I first discovered the Gringo Trail on Caye Caulker Island in Belize, Central America in early October of 1992. But I found the golden ticket that showed me the way there several months before in June of 1992. Was it destiny… Or free will… that brought me there? Or an odd combination of both? Is there a script writer or director of this crazy play?  So many things happened by coincidence and serendipity that it doesn’t even seem possible. How did I transform from a lawyer into a stone mason? When I look back on the incredible sequence of events that unfolded in 1992-93; it really seems like a work of fiction. Nevertheless, I believe the story is true…

I remember now… It was during my last week of work before I finished my appointed position as an attorney for the State of New York in Albany. I had already turned down several job offers with corporate law firms because I wanted to take time off to travel. I had no specific travel plan but I had almost 15 thousand dollars in my savings account and I imagined I could live frugally for at least six months and maybe even a whole year with such a budget before I would have to go back to work. True, I did have a $400 a month student loan bill to pay and that would eat away at my savings over time, but I also had my own pick-up truck and a backpack with good camping gear so I figured I could avoid paying rent for the foreseeable journey. My immediate plan was to travel around the US and visit national parks. I was an overly enthusiastic hiker and camper and I wanted use that passion to explore the whole country. I also had a long-standing dream to visit the Amazon jungle in South America. But I had no idea how to organize such a trip and was not sure if it would be possible with my budget. There was no internet then and the only guidebook I had heard of was Frommer’s. My vague plan was to travel around the US and then maybe fly to Brazil in South America. I would have to find a reliable tour agent to set up some kind of tour. Or maybe I could somehow research a plan for visiting the Amazon jungle at the local library.

So, there I was, June of 92… playing pool at a bar called “Iffy’s” on Central Avenue in Albany, New York. Around the corner on Lark Street were all the yuppie/state-worker bars. But I worked with those people during daylight hours and I preferred a different sort of scene at night. Iffy’s was more of a working-class bar with very drunk people and a regular clientele of local weirdos. I wasn’t quite a “regular” myself but I was more of a “semi-regular ” because I liked to play pool and they had a decent table. Iffy, the Indian bartender, knew my face but not my name. It must have been around midnight when I lost my game, found a barstool, and sat down to order a final drink. That’s when I  met the strange character on the barstool next to me. I can’t remember his name of course, but I do remember what he looked like because his appearance alone made me laugh. He was a clean- shaven, tall and skinny white dude but he had a big fluffy afro that was so wild it could have been a wig. He was older than me but not old… probably late thirties or early forties. Most significantly, he had a crazy almost demonic grin on his face and sparkling, light-filled eyes. At first glance, I thought he might be tripping on lsd or just plain mad but when he turned and started talking he seemed perfectly sane.  He had been watching me play pool and he said something about how I was a very skilled player until my skills deteriorated as the evening wore on.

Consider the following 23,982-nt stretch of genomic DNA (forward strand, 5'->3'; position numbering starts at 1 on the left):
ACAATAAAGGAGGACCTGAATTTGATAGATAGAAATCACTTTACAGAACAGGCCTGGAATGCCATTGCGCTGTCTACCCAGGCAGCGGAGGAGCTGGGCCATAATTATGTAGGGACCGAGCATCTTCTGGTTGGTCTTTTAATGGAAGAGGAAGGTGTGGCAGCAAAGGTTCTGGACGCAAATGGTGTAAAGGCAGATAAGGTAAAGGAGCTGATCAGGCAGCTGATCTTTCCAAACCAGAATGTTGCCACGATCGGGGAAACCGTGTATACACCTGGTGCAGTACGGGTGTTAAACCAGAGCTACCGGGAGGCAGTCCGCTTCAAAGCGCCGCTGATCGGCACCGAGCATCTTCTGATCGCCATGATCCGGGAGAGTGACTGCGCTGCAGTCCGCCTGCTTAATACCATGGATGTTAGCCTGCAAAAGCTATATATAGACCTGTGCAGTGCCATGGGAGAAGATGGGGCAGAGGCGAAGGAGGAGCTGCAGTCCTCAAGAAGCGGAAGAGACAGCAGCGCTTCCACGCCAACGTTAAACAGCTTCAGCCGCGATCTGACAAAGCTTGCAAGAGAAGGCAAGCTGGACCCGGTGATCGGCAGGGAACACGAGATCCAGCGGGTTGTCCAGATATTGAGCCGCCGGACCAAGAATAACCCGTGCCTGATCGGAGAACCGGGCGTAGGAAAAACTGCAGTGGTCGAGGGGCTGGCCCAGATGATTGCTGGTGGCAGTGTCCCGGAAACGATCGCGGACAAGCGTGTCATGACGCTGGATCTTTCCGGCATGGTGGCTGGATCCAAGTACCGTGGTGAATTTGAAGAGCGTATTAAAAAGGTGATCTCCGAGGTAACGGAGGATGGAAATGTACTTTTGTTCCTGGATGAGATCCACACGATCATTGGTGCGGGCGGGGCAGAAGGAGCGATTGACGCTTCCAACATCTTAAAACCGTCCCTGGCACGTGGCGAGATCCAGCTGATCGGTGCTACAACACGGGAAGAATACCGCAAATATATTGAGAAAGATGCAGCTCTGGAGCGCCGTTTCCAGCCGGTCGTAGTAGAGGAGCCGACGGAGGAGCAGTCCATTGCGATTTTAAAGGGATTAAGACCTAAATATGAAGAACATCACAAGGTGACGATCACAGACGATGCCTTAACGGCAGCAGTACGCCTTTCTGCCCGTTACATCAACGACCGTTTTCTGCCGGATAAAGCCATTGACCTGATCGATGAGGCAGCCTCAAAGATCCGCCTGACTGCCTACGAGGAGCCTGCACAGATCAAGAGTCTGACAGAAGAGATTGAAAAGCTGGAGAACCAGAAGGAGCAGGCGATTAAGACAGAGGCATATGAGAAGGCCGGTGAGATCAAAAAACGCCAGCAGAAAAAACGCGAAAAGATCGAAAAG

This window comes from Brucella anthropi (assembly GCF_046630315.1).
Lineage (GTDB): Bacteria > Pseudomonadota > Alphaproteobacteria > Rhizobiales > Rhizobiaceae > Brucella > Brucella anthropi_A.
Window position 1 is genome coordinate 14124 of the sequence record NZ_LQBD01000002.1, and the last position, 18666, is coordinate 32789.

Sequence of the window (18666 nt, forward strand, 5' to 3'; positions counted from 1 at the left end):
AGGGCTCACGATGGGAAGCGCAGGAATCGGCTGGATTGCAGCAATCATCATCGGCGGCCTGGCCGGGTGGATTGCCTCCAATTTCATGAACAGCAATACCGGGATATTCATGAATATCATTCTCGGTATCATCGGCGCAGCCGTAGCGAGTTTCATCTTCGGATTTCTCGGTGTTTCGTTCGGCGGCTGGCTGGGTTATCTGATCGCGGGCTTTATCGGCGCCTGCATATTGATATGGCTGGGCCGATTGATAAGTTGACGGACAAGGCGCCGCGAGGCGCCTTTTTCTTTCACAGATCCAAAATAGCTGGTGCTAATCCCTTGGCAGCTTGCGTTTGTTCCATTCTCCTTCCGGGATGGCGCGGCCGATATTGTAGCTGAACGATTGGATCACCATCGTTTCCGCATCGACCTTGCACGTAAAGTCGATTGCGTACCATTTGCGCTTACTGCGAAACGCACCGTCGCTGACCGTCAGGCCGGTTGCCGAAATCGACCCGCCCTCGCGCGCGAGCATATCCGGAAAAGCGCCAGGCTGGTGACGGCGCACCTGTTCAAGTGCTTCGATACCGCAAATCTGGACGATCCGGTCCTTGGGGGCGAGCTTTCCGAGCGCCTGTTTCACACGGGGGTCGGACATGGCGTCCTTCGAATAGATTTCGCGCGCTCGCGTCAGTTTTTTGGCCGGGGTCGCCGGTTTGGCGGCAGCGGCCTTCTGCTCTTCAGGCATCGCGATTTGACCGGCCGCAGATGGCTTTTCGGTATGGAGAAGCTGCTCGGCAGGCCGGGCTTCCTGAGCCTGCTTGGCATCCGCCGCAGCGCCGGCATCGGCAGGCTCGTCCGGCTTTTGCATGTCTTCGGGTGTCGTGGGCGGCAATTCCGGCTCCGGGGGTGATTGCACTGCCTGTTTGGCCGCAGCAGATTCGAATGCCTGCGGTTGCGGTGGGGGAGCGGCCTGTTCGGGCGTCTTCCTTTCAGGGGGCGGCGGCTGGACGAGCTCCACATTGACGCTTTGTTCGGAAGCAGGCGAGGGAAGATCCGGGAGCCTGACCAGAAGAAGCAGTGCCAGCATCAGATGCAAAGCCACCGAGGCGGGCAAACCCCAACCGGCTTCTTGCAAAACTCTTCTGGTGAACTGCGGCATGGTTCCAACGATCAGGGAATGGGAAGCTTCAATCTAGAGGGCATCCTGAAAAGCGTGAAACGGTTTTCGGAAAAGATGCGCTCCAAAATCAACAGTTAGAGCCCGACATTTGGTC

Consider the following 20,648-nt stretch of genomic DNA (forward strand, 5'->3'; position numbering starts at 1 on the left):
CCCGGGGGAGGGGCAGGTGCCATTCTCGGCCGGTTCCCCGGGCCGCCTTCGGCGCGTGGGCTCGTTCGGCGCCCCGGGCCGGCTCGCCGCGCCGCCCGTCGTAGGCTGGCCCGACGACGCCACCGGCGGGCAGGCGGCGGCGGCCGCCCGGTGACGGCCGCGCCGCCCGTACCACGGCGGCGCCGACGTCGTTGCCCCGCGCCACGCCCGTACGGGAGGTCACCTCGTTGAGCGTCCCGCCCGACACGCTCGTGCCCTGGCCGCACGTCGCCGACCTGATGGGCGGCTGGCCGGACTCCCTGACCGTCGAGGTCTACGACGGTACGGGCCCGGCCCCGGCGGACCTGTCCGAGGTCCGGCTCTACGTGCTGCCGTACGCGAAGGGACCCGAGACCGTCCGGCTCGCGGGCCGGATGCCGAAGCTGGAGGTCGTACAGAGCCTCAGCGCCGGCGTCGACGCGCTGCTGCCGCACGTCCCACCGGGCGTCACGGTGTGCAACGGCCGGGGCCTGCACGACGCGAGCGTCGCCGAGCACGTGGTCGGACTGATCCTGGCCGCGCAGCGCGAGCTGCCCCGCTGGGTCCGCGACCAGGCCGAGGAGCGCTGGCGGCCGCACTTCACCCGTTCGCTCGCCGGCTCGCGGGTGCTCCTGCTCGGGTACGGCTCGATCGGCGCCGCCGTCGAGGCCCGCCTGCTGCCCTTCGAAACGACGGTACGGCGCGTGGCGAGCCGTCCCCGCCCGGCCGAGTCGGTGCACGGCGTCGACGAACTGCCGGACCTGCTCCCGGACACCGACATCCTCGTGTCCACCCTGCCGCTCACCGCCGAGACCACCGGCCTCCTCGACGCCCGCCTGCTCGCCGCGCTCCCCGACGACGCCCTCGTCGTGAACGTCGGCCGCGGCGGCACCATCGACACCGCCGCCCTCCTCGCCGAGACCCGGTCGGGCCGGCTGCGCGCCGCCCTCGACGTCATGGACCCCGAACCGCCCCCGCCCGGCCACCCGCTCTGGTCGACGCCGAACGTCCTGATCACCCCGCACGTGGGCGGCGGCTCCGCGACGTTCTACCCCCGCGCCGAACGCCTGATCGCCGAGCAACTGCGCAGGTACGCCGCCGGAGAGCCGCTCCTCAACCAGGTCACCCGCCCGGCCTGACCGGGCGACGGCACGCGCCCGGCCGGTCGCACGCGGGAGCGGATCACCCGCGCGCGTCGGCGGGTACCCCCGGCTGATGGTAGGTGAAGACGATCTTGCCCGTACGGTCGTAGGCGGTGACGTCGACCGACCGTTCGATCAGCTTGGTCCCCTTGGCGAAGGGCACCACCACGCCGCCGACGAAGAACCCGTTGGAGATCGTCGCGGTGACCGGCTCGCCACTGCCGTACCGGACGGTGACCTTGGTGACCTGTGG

“No kidding,” I responded, “the more whiskey I drink, the less skill I have. It’s like a mathematical relationship. Inverse proportionality.” At that moment, Iffy came by and I ordered another whiskey on the rocks. After the drink transaction, my conversation with the strange dude continued and he asked what I did for a living. I told him I was an attorney who worked for the state of New York but my two year appointment was up in a week and I was planning to take some time off to travel.

“Oh really,” he said, “that’s interesting. Where are you planning to travel? I, myself, have just returned from a trip around the world.”

“A trip around the world?” I said. I almost spit out my ice cubes with disbelief. Continue reading

Escaping the Bubble

Hummingbird continues… (the story of why I quit the legal profession to become a world-wandering stone mason instead).

Escaping the Bubble